Thinking of Greg’s birthday, she really should get the children to make the cake tomorrow. Then she thinks of the time, mess and her children’s inability to read the recipe for themselves which means she would be in the kitchen for hours herself anyway, and decides not to worry about it – she can do it herself much faster. Maybe next year the children can do it.
Walking inside, she steps over school bags and lunchboxes dumped in the doorway. With a sigh, she bends over to pick them up. She knows she should get the children to come and move them, but it’s just quicker to do it herself. Then she quickly feels frustrated that she seems to be doing it all.
Where do you think Sarah went wrong? She’s really no different from the rest of us Montessori parents. She simply made the Three Huge Mistakes that almost all Montessori parents make.
I learned about those mistakes in recent years and it has changed my life. With a passion for learning myself, and inspired by the Montessori philosophy, I’ve spent hundreds of hours researching this teaching method. Since then, I’ve been able to have amazing, insightful conversations with my children about their activities in the classroom, I’ve gained confidence in my decision to choose a Montessori school for my children and I can articulate this to anyone who will listen! And I’ve spent hours talking to other Montessori parents, giving them some of the critical information I’ve learned along the way. I was a keen student and was open to change. It has changed the way we parent and it has changed my husband and I as human beings.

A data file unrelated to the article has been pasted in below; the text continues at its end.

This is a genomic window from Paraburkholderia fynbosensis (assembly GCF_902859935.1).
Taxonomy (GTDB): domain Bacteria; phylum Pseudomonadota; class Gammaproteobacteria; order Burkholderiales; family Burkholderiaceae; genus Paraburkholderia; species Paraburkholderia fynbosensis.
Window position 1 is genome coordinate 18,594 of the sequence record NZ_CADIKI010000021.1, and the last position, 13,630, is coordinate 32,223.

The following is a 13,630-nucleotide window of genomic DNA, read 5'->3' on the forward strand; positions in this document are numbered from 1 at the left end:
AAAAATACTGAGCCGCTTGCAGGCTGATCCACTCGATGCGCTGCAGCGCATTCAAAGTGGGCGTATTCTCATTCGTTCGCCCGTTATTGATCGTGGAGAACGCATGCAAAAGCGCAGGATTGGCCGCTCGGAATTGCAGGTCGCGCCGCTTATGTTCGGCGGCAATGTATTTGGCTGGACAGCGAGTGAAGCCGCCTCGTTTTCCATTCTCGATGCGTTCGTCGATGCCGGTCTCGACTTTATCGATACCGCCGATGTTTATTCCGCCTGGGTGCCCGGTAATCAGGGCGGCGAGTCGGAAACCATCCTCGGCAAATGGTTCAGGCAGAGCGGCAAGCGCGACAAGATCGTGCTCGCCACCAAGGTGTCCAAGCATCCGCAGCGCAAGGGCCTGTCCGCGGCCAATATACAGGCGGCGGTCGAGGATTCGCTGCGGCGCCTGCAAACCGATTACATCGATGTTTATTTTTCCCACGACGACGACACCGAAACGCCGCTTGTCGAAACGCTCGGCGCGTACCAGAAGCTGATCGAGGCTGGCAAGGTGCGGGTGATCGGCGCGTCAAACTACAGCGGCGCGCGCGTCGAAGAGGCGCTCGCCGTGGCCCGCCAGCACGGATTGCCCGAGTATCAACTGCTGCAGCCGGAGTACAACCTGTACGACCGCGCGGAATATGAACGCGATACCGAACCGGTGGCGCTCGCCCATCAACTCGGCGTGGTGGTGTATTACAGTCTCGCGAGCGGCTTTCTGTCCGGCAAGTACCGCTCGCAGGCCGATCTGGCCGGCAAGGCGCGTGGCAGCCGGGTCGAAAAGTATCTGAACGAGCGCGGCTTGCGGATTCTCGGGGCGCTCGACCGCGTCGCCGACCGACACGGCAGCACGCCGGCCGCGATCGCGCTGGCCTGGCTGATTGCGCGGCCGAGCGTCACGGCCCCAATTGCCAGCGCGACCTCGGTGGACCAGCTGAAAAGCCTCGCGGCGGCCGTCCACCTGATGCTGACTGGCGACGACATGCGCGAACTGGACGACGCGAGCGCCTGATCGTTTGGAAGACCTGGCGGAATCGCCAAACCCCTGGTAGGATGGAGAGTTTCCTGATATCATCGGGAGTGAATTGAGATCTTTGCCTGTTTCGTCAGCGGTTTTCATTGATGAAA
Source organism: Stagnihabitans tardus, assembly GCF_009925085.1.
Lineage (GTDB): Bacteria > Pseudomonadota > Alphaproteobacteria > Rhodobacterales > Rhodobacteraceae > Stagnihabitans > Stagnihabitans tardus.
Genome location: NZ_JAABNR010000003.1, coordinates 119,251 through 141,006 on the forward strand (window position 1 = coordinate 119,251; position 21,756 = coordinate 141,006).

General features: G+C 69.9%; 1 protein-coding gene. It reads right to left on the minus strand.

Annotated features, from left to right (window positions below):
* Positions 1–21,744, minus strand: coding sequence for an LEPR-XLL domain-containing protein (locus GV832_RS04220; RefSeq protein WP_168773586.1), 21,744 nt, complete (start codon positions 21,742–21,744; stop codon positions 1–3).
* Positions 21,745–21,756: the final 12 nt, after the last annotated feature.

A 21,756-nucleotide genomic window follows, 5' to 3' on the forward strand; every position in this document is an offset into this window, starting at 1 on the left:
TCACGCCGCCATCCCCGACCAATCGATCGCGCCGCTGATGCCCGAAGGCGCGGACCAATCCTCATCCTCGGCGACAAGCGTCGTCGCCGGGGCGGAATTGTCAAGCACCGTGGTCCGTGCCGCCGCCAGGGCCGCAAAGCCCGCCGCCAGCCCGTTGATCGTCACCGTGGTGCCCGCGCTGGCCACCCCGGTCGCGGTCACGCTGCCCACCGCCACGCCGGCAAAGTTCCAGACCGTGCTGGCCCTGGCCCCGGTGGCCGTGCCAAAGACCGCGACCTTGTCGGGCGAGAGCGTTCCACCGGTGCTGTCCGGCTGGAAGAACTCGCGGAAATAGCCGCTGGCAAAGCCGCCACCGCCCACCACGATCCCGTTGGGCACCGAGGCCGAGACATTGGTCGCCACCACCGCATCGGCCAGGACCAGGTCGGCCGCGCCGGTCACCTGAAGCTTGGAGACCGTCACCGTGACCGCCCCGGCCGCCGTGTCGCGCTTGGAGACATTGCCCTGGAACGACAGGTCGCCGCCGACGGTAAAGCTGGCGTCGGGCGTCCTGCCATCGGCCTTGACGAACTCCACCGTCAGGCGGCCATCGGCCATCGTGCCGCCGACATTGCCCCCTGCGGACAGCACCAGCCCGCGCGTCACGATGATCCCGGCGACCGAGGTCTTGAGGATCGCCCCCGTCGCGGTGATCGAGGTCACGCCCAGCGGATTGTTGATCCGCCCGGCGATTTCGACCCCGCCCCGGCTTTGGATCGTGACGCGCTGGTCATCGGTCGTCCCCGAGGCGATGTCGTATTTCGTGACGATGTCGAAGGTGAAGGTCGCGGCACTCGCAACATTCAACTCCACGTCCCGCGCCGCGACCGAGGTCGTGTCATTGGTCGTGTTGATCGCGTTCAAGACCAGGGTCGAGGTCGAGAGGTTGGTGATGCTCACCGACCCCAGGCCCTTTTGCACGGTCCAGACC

Since then, I’ve been committed to providing other Montessori parents with the information I always wanted as a Montessori parent, drilled down into succinct, bite-size chunks that us time-poor parents can quickly absorb and start using straight away.